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Your Values Writ Large

Soul Repair

When I was looking for a WordPress developer to partner with, I found several good people but ended up selecting someone who had a statement of values on his website. They happened to jive with mine so I hired him for a small project, and now we’re working together on a much larger one.

Not everyone does business this way. But many do. Many potential customers what to know what you stand for. Don’t be afraid to share your values. If they’re truly important to you, you’ll draw in the kind of people who you really want to work with.

This company delivers coffee, tea and food products for restaurants, cafes and institutions. Their values become their brand. But they go a step further than displaying their guiding principles; they tie each principle to tangible evidence, linking to specific pages on their website.

This kind of concise framework has an added benefit of keeping you on track and simplifying your efforts. The more clear you are on the core things, the less you have to talk about it.

A Fine Line Between Fluff, Storytelling and Dry Facts

running in a field of flowers

It’s refreshing to land on a website of a company that has clearly hired a good copywriter. The words have life. The phrases weave a story, paint a picture, create an aura. Someone thought words mattered enough, indeed, that they’d be the very thing to connect to the visitor.

That is until you can’t find a clear explanation of what the business does. You dig through the fluff not finding the information you need. You wonder if you’re stupid or if it was intentional on the part of the company or if someone didn’t care enough to make it easy on you.

There are businesses that deliberately create mystery and aura around a product or service just like the TV commercials that make you want to frolic in that field of flowers even if you don’t know what they’re advertising.

But it’s a rare business that can get away with that.

And advertising isn’t branding. Branding is meant for building long-term, trusting relationships.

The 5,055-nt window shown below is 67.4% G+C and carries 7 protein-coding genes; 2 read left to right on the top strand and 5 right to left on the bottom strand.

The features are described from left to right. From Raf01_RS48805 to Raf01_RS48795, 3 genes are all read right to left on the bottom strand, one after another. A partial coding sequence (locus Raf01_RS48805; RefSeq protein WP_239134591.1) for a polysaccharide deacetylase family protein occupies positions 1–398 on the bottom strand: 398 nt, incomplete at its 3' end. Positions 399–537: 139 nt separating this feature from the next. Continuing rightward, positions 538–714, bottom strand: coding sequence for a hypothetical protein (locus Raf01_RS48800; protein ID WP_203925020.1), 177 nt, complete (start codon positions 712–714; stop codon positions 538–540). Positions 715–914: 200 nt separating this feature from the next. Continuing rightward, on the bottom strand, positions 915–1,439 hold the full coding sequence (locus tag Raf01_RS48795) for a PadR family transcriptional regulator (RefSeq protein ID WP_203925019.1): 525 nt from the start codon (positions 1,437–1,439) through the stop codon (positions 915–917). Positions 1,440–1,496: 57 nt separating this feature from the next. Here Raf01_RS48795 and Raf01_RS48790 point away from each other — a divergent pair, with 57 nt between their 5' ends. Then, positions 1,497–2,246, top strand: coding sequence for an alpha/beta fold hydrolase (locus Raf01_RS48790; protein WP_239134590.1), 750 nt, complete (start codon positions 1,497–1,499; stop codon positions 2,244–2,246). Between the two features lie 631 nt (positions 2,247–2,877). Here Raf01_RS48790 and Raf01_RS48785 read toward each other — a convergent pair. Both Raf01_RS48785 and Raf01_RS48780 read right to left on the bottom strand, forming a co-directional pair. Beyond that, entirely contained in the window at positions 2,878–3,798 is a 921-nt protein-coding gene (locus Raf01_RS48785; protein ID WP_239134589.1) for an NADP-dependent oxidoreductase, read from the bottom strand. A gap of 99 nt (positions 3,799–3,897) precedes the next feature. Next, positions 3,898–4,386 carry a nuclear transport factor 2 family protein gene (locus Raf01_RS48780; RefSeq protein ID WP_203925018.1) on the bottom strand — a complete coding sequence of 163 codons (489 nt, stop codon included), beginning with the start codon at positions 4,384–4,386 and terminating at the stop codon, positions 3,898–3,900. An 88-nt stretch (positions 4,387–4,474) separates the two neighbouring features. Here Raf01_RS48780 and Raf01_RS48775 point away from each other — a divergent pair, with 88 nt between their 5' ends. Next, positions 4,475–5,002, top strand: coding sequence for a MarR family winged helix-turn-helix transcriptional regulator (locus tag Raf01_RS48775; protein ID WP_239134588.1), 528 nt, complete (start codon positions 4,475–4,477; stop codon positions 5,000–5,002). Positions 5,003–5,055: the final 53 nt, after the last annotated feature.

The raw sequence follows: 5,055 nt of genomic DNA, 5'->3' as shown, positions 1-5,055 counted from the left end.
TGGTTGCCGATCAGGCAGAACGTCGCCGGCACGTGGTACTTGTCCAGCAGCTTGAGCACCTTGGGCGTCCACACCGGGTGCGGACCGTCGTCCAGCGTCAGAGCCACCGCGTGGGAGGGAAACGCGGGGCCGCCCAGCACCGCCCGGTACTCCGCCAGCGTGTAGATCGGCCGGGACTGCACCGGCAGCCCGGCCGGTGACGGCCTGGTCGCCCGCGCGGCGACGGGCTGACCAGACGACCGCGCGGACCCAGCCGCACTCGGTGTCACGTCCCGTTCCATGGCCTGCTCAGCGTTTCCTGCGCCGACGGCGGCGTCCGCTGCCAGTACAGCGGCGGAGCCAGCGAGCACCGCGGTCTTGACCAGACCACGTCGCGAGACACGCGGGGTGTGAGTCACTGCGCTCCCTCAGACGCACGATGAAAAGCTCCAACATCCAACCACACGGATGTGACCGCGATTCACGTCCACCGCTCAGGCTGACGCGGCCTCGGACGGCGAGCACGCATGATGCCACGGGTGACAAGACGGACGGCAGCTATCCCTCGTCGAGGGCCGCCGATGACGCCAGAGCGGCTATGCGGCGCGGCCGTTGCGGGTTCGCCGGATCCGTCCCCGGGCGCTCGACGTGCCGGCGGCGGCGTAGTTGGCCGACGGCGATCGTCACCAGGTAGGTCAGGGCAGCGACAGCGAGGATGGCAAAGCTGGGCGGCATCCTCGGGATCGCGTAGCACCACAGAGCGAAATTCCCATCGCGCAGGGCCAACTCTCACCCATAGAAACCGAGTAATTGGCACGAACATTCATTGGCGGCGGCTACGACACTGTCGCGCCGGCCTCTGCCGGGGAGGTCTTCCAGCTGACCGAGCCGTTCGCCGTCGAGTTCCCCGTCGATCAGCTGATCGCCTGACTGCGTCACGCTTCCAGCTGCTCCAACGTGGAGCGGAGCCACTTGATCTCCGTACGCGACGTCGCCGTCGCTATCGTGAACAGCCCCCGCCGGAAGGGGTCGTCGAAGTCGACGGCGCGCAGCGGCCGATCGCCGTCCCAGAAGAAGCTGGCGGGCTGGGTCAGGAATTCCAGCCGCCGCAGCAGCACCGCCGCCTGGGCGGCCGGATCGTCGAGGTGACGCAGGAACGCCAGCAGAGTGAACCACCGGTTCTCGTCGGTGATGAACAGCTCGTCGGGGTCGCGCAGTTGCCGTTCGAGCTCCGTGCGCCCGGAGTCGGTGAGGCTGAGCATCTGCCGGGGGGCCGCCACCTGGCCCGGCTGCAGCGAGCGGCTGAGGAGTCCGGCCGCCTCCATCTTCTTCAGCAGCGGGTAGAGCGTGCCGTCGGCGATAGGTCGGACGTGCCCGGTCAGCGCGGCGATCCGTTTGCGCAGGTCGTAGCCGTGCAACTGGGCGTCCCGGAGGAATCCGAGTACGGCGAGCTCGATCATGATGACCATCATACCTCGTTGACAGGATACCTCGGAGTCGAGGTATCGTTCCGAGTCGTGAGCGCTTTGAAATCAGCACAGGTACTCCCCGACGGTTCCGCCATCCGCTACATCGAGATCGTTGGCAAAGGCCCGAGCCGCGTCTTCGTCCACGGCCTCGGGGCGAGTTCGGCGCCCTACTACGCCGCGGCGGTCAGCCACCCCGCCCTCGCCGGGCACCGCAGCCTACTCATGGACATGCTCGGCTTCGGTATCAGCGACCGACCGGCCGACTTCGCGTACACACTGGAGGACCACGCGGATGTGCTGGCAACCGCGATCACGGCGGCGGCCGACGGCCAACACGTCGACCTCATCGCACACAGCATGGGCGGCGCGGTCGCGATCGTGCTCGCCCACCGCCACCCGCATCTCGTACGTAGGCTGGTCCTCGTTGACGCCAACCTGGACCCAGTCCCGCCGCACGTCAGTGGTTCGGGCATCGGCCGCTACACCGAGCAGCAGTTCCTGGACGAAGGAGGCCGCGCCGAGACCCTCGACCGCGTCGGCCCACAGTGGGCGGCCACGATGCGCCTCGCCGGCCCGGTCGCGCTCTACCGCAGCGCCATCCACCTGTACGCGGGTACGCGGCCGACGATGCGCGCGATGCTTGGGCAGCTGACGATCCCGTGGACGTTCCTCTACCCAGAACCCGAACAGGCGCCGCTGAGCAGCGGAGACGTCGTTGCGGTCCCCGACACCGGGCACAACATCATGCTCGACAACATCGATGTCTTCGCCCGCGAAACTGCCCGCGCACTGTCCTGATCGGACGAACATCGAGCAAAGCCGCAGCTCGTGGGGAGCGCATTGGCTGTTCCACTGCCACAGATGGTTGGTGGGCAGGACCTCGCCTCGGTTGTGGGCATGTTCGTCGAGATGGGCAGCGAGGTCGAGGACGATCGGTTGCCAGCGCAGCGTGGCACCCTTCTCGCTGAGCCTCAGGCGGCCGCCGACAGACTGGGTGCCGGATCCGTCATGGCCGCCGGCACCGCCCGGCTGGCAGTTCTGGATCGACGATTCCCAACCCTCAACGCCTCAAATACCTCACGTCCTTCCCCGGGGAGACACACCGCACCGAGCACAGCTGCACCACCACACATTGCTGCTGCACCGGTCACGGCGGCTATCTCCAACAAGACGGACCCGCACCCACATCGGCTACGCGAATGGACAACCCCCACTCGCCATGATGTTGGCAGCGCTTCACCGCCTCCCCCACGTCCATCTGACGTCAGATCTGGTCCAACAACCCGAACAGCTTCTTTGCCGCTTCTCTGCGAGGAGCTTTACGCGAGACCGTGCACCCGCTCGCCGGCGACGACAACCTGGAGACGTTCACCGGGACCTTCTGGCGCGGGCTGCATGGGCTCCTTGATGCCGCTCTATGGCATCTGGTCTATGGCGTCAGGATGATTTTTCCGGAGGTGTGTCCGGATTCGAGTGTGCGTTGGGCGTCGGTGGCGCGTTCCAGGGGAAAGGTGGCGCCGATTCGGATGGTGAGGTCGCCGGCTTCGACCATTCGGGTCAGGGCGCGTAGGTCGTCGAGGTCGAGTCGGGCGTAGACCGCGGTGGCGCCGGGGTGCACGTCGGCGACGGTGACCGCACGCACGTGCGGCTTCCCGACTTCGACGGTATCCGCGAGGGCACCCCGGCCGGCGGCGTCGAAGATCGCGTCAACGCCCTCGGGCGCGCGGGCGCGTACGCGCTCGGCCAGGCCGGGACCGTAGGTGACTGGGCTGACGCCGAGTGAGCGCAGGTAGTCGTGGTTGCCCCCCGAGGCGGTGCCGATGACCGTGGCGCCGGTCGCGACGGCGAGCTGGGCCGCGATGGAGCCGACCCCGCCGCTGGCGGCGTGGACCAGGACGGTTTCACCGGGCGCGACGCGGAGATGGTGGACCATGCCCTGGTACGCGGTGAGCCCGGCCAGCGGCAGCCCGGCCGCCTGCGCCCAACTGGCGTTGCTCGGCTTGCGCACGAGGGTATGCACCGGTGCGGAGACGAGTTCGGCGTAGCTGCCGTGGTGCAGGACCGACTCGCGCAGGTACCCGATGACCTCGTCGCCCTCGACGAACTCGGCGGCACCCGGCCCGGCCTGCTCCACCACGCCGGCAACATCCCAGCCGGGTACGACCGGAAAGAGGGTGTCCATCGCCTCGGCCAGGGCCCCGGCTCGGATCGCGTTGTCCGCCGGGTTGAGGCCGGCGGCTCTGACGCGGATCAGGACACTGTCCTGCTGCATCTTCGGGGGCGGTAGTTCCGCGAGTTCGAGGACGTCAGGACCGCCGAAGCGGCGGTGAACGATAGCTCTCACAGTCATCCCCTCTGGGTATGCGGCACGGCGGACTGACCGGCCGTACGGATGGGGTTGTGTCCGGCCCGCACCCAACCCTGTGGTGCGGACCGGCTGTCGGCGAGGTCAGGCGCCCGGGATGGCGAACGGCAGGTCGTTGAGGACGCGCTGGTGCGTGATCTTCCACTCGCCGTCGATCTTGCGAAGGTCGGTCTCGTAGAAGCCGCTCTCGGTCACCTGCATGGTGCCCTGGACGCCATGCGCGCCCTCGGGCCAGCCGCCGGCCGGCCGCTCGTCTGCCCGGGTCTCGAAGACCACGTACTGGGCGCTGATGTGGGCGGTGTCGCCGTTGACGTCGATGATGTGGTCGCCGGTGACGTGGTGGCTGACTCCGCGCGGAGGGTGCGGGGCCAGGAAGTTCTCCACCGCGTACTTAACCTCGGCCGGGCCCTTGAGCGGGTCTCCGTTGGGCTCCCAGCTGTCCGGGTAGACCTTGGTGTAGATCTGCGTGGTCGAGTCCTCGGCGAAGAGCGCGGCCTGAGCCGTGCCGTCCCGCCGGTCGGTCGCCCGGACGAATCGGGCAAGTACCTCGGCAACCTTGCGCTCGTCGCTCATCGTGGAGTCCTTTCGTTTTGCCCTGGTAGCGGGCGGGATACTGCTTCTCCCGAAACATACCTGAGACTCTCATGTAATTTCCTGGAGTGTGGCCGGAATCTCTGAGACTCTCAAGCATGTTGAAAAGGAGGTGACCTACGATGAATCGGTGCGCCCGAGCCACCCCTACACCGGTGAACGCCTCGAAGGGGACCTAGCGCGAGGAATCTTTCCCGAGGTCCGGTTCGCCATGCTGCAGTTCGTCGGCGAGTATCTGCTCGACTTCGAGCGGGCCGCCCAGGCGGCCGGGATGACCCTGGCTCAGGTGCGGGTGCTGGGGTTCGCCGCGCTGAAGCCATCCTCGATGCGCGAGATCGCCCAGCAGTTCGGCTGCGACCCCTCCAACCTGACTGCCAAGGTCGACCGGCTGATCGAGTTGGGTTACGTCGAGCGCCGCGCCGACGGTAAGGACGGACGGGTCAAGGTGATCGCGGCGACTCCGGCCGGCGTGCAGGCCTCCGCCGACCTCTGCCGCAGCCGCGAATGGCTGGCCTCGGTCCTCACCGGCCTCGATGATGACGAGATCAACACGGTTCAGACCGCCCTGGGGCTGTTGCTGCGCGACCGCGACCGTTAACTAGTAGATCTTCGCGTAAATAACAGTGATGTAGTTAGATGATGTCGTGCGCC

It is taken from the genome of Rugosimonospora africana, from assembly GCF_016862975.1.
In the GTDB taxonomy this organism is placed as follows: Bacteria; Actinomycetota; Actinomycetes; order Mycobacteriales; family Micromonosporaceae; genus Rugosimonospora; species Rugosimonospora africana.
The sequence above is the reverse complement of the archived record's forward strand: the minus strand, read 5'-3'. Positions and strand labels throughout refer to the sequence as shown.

Then there are websites that totally underestimate the value of delight. They rely on just the facts ma’am to describe the work they do, forgetting that people make decisions based on emotions first, then they follow up with rationale.

If I’m looking for an accountant, sure, I need someone to prepare my tax forms and inform me of any changes to the tax code. But I might first like to know the human side of her business, who she prefers to work with and why, why she’s decided to devote her life to crunching someone’s numbers and how she delights in taking the pain out of the most painful day of the year. That’s the kind of storytelling that distinguishes a ho-hum presentation from a humanizing one.

Caveat: that story shouldn’t be a fire hose of information limited to an about page, but instead, should appear in spirit throughout the website.

Delight doesn’t have to be knee-slapping funny or jaw-dropping beautiful. Delight can be as simple as showing that you understand the fears, aspirations, challenges or needs of the person visiting your site. You can do this through words, through the thoughtful way you organize information so it’s intuitive to find and through using labels your visitor would use and not your company’s internal jargon.

If you’re going to take someone on a frolic through a field of flowers, make sure they end up, continuously, at well-marked signposts that point them in the direction they need to go. And that means truly understanding what they came for.

(Image: lambertwm)